One of these projects is to develop baseline red wolf population viability models of both wild and zoo-based populations.  Population viability analysis (PVA) will help us determine red wolf population dynamics and understand trends in both populations, greatly enhancing our collective ability to conserve the species and advance red wolf recovery goals.  As the program grows and faces new challenges, these models can be used to help predict extinction risks and effects of different adaptive management strategies.

PVA working group: David, Nicole, Joe, Lisa, Sarah, and Will. Photo: B.Bartel/USFWS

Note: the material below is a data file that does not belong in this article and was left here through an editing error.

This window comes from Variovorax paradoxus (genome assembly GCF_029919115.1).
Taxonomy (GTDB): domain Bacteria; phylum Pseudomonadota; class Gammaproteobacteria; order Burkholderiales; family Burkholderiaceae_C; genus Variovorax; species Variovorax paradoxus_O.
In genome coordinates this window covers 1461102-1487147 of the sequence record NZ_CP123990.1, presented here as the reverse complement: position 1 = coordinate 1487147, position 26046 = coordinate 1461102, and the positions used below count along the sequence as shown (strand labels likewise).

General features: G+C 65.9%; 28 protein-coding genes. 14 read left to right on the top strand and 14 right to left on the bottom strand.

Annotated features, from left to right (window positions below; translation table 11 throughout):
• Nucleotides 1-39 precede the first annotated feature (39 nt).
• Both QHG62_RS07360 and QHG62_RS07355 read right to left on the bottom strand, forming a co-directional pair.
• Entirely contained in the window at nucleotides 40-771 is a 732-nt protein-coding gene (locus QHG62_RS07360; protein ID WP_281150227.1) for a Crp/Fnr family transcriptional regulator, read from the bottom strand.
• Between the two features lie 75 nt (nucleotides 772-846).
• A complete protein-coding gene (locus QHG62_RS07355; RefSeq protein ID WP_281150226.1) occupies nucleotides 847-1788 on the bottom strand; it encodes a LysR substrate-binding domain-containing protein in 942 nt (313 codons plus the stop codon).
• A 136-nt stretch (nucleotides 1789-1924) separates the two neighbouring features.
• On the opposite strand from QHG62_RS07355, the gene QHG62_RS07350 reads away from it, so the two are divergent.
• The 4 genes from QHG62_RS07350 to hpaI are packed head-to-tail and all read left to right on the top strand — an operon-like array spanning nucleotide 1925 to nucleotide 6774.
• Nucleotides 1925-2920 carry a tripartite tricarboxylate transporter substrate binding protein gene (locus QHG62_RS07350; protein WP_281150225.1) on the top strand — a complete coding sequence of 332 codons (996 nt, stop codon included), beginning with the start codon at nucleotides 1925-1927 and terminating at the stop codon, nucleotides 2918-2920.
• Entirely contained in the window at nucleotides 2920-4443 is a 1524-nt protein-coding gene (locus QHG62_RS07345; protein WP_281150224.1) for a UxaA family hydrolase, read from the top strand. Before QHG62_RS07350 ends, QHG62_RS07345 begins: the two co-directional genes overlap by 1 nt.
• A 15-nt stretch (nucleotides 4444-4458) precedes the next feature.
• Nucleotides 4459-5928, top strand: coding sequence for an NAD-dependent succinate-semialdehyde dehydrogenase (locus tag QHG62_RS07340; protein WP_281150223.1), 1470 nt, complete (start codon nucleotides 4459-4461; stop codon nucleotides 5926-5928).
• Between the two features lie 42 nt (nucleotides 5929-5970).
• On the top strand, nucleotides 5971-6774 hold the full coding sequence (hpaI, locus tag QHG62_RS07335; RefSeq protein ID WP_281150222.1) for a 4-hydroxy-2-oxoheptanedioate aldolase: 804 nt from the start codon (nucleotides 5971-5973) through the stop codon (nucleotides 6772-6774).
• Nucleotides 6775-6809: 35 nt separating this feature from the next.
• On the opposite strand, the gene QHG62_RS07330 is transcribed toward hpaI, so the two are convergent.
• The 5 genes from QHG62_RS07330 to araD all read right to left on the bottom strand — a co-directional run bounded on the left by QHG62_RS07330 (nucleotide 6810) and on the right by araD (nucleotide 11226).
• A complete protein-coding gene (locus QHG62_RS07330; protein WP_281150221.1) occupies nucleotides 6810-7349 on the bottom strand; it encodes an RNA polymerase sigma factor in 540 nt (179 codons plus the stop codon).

Last week, David and Becky from the Red Wolf Recovery Program along with Will, the RWSSP Coordinator from PDZA, landed in the Windy City to meet with collaborators at the Alexander Center for Applied Population Biology including Lisa, the Vice President of Conservation and Science, and fellow researchers, Joe and Nicole.  Sarah, the director of the Population Management Center at Lincoln Park Zoo, also serves as an advisor in population biology on the RWSSP Advisory Board.  We discussed the different data sets for the zoo and wild populations and considered various model structures and formats we could use for this work.